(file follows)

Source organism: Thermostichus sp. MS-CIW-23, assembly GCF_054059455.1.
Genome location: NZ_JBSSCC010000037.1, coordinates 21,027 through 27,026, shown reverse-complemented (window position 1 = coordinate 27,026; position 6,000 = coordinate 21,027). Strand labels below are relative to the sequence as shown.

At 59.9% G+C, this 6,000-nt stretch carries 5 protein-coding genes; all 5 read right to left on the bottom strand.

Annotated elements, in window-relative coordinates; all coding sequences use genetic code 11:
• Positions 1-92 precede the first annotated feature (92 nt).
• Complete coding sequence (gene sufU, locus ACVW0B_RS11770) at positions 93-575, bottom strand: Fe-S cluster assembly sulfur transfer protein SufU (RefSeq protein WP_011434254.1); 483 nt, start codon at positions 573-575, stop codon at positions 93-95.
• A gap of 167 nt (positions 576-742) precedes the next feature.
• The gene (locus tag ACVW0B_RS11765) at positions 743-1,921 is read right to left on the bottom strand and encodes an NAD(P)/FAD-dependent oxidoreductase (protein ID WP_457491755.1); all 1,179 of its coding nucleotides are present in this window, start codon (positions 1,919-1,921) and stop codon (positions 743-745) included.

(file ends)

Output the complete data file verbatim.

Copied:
Source organism: Thermostichus sp. MS-CIW-23, assembly GCF_054059455.1.
Genome location: NZ_JBSSCC010000037.1, coordinates 21,027 through 27,026, shown reverse-complemented (window position 1 = coordinate 27,026; position 6,000 = coordinate 21,027). Strand labels below are relative to the sequence as shown.

At 59.9% G+C, this 6,000-nt stretch carries 5 protein-coding genes; all 5 read right to left on the bottom strand.

Annotated elements, in window-relative coordinates; all coding sequences use genetic code 11:
• Positions 1-92 precede the first annotated feature (92 nt).
• Complete coding sequence (gene sufU, locus ACVW0B_RS11770) at positions 93-575, bottom strand: Fe-S cluster assembly sulfur transfer protein SufU (RefSeq protein WP_011434254.1); 483 nt, start codon at positions 573-575, stop codon at positions 93-95.
• A gap of 167 nt (positions 576-742) precedes the next feature.
• The gene (locus tag ACVW0B_RS11765) at positions 743-1,921 is read right to left on the bottom strand and encodes an NAD(P)/FAD-dependent oxidoreductase (protein ID WP_457491755.1); all 1,179 of its coding nucleotides are present in this window, start codon (positions 1,919-1,921) and stop codon (positions 743-745) included.